Ever wondered how a simple tweet about noise pollution can land you in jail? Let’s do a deep dive.
In the past couple of weeks, social media and the mainstream media has hyped up a simple tweet by playback singer Sonu Nigam against the use of loud speakers for early morning Muslim prayer call Azan, calling it ‘Gundagardi’.
This episode is well covered by all media channels. What happened in between probably will not be as widely discussed. Soon after the live tonsuring episode, newspapers carried another news of a case being filed against Sonu Nigam for ‘deliberate and malicious acts, intended to outrage religious feelings’.
While an outburst and a knee jerk reaction is expected from religious leaders and politically minded Muslims to such controversial tweets, how this leads to the invocation of a Criminal Code is beyond the knowledge of the laity.
To begin with, India has a long history of Freedom of Expression rooted in tradition. The earliest recorded sources are the Vedas which contain many musings and questions with a view to seek answers. Probably the most famous of them is the Nasadiya Sukta of the Rig Veda which questions the omniscience of the Creator God and yet is comfortable not having an answer for the same. Charvaka was highly critical of the Brahmins yet he attains the status of a Rishi. Buddha laughed at the sacrifices of the Brahmins. Our poetic literature has a genre called Ninda Stuti (praise by accusation) which probably is unique to India.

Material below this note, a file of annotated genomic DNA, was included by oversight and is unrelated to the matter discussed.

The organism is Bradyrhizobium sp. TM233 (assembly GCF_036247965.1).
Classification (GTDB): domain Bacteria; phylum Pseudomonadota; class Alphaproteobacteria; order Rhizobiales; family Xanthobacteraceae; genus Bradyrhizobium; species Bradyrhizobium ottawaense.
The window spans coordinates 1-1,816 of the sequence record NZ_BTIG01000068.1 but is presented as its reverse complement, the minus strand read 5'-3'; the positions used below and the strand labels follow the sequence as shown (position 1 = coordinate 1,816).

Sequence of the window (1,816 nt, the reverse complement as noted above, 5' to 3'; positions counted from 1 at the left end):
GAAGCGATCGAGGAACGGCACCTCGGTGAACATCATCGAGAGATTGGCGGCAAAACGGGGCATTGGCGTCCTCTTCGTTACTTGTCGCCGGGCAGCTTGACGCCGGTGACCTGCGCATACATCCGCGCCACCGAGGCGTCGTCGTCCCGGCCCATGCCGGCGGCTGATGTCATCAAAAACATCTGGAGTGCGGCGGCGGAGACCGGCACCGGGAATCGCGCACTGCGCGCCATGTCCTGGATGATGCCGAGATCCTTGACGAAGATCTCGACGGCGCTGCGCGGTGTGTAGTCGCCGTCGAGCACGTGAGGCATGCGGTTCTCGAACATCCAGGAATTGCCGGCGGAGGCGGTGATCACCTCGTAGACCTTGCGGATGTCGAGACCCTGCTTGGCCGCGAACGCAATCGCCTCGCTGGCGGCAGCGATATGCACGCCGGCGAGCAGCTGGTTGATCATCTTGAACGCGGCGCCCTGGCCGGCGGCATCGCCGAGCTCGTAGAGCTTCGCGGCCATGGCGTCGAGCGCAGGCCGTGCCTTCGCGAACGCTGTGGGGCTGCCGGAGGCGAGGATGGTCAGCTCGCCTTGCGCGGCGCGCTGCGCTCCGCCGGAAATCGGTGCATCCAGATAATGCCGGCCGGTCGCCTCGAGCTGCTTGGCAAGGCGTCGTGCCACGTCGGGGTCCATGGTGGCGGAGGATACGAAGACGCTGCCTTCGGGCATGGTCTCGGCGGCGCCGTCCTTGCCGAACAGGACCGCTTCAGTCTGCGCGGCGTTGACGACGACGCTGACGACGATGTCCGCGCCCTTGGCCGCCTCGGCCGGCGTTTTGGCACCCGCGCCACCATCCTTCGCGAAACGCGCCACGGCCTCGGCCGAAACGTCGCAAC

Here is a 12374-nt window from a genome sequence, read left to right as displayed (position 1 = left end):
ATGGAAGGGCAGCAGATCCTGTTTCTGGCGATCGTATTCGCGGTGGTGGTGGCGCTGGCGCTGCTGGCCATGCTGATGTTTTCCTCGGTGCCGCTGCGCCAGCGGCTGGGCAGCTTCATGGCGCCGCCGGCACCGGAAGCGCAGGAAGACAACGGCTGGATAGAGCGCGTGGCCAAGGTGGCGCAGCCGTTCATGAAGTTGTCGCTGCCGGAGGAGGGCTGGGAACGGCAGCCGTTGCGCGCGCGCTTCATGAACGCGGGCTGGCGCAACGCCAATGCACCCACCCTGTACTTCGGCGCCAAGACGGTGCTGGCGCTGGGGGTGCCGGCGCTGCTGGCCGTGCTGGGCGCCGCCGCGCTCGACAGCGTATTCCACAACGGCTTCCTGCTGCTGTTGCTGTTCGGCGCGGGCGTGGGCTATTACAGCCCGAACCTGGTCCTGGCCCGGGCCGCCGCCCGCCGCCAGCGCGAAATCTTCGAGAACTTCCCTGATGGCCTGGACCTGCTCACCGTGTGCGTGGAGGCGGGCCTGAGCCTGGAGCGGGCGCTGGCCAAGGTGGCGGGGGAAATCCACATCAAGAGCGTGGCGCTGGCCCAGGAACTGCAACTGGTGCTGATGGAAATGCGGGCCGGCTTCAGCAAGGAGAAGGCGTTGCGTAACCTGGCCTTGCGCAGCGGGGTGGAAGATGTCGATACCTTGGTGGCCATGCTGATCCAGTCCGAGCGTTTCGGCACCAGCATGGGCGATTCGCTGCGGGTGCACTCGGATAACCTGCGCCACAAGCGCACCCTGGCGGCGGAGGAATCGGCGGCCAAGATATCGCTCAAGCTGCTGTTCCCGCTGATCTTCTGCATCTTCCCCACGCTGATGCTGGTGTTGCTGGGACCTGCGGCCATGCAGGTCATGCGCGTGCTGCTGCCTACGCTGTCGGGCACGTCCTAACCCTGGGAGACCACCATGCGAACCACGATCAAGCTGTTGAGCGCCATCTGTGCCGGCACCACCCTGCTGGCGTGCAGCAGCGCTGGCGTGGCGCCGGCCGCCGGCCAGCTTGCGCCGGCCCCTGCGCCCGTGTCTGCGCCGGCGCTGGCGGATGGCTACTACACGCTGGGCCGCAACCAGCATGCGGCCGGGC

Against a backdrop of such vibrant debate and discussion, one wonders how laws as crude as Sec.295 of Indian Penal Code came in to existence. Sec.295(A) makes deliberate outraging of religious feelings or insulting any religious beliefs a criminal offence punishable with imprisonment and/or with fine.
Most complaints against offending religious sentiments are made under Sec.295. A cursory look at all the cases reveals that an overwhelming majority of the cases under this section were filed by Muslims. To understand the reasons behind this, we need to take a look in to the history of this legislation. As early as early 1920s, India witnessed communal disharmony – long before the apologists started holding Wahabbism responsible for the radicalization of Indian Muslims and much before the Middle East discovered oil reserves which ‘allegedly’ made them rich and repressive at the same time – almost half a century before Charlie Hebdo came into existence.